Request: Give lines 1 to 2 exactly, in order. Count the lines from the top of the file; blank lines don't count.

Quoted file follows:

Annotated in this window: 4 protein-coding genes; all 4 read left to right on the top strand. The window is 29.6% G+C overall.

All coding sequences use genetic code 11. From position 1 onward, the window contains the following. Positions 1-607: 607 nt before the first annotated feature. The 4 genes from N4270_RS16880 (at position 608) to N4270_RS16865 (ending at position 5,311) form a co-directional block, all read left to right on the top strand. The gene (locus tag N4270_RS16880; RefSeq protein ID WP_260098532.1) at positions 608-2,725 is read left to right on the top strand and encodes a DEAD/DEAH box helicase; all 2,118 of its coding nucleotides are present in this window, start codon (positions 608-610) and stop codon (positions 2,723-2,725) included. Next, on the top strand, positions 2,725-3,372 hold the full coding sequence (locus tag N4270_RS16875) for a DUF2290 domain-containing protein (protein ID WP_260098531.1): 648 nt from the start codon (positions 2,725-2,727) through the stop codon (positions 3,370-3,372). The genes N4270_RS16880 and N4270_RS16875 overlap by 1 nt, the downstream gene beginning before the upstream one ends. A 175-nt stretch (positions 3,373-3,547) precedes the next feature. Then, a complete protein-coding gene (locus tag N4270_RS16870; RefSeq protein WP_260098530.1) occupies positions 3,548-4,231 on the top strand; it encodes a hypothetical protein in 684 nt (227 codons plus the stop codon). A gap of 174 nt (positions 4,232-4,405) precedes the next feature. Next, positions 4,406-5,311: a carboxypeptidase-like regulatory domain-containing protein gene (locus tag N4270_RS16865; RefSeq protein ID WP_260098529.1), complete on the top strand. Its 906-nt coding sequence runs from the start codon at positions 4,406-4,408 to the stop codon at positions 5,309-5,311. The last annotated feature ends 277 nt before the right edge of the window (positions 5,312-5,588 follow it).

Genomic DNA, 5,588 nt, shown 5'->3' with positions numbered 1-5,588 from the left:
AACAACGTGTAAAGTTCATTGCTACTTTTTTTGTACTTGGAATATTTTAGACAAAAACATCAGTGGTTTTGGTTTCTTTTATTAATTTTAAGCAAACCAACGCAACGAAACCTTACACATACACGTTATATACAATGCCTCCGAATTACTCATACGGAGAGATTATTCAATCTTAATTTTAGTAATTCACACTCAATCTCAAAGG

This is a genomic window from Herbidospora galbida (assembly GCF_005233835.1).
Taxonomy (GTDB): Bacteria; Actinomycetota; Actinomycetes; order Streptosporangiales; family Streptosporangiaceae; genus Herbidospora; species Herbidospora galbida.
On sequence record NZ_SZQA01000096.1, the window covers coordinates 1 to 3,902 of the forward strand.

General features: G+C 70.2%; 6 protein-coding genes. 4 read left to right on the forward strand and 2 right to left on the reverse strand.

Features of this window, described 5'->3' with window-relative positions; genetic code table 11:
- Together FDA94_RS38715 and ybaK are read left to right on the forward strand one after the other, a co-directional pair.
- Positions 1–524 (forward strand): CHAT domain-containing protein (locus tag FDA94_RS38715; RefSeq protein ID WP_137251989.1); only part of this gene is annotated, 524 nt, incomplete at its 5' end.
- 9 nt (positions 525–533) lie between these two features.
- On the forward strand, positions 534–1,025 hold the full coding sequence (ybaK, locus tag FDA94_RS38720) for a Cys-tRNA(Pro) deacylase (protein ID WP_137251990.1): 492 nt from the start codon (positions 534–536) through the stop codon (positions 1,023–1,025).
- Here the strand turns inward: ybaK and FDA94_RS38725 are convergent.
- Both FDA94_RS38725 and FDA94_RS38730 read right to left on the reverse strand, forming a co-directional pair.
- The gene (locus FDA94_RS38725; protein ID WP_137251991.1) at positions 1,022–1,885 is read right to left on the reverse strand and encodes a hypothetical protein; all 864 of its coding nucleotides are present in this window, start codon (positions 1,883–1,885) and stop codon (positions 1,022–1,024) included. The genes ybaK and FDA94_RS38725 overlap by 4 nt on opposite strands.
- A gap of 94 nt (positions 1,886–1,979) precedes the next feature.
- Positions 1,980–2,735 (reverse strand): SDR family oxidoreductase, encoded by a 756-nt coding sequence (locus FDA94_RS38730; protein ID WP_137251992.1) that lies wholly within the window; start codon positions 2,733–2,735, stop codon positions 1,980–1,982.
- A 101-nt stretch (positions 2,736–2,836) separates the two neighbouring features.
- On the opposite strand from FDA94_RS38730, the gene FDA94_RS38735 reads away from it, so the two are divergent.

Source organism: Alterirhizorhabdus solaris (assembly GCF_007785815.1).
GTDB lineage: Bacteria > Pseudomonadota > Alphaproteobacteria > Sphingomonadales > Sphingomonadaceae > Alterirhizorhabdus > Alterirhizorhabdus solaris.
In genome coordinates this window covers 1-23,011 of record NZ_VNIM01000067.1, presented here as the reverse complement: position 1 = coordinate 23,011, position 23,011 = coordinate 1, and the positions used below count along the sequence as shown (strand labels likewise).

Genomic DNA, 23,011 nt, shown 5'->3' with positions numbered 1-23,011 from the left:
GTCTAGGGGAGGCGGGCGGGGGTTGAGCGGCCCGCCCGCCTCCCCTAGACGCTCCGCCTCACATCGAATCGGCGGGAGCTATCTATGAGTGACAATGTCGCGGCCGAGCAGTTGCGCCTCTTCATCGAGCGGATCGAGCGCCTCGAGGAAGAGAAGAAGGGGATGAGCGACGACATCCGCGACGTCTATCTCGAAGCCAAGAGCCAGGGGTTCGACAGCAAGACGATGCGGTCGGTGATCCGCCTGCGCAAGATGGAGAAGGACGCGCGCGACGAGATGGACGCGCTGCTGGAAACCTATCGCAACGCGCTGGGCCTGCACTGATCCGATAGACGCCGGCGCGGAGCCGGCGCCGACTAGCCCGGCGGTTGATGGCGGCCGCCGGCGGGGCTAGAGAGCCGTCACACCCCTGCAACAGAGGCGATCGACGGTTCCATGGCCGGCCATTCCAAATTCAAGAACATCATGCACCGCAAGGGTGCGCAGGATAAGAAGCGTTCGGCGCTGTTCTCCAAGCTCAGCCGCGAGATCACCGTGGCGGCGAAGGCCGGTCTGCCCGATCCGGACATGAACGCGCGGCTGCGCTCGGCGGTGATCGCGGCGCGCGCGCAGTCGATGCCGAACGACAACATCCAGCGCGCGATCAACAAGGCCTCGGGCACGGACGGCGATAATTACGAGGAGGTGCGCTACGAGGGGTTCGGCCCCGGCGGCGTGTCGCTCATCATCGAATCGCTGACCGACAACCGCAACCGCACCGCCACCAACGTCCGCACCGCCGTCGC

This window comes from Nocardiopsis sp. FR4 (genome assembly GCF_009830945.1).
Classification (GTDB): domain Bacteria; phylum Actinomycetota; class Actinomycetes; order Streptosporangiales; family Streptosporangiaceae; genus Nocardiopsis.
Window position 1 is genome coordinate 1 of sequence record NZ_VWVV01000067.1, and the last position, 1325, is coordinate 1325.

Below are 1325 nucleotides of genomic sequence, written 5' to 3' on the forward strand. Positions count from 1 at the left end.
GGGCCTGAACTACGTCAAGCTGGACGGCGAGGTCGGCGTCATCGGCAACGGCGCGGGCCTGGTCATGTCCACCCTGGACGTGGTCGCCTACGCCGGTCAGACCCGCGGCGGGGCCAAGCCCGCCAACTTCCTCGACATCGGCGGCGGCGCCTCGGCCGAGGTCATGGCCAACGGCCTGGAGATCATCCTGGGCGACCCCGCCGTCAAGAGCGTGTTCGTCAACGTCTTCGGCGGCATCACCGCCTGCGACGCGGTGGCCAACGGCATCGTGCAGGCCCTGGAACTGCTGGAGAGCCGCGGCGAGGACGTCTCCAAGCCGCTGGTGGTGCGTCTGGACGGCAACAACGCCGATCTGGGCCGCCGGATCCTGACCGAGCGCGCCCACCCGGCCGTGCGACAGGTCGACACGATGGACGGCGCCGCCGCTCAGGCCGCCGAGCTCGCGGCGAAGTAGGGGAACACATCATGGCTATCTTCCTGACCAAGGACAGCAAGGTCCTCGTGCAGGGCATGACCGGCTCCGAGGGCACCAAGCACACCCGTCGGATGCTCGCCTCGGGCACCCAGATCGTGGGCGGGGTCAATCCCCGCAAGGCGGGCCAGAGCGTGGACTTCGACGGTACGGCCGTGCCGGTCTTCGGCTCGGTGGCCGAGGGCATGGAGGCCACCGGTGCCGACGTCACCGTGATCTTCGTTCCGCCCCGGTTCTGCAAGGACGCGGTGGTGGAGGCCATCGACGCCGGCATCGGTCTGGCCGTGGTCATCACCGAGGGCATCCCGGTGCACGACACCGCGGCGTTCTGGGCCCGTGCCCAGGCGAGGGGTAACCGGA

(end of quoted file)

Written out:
Annotated in this window: 4 protein-coding genes; all 4 read left to right on the top strand. The window is 29.6% G+C overall.

All coding sequences use genetic code 11. From position 1 onward, the window contains the following. Positions 1-607: 607 nt before the first annotated feature. The 4 genes from N4270_RS16880 (at position 608) to N4270_RS16865 (ending at position 5,311) form a co-directional block, all read left to right on the top strand. The gene (locus tag N4270_RS16880; RefSeq protein ID WP_260098532.1) at positions 608-2,725 is read left to right on the top strand and encodes a DEAD/DEAH box helicase; all 2,118 of its coding nucleotides are present in this window, start codon (positions 608-610) and stop codon (positions 2,723-2,725) included. Next, on the top strand, positions 2,725-3,372 hold the full coding sequence (locus tag N4270_RS16875) for a DUF2290 domain-containing protein (protein ID WP_260098531.1): 648 nt from the start codon (positions 2,725-2,727) through the stop codon (positions 3,370-3,372). The genes N4270_RS16880 and N4270_RS16875 overlap by 1 nt, the downstream gene beginning before the upstream one ends. A 175-nt stretch (positions 3,373-3,547) precedes the next feature. Then, a complete protein-coding gene (locus tag N4270_RS16870; RefSeq protein WP_260098530.1) occupies positions 3,548-4,231 on the top strand; it encodes a hypothetical protein in 684 nt (227 codons plus the stop codon). A gap of 174 nt (positions 4,232-4,405) precedes the next feature. Next, positions 4,406-5,311: a carboxypeptidase-like regulatory domain-containing protein gene (locus tag N4270_RS16865; RefSeq protein ID WP_260098529.1), complete on the top strand. Its 906-nt coding sequence runs from the start codon at positions 4,406-4,408 to the stop codon at positions 5,309-5,311. The last annotated feature ends 277 nt before the right edge of the window (positions 5,312-5,588 follow it).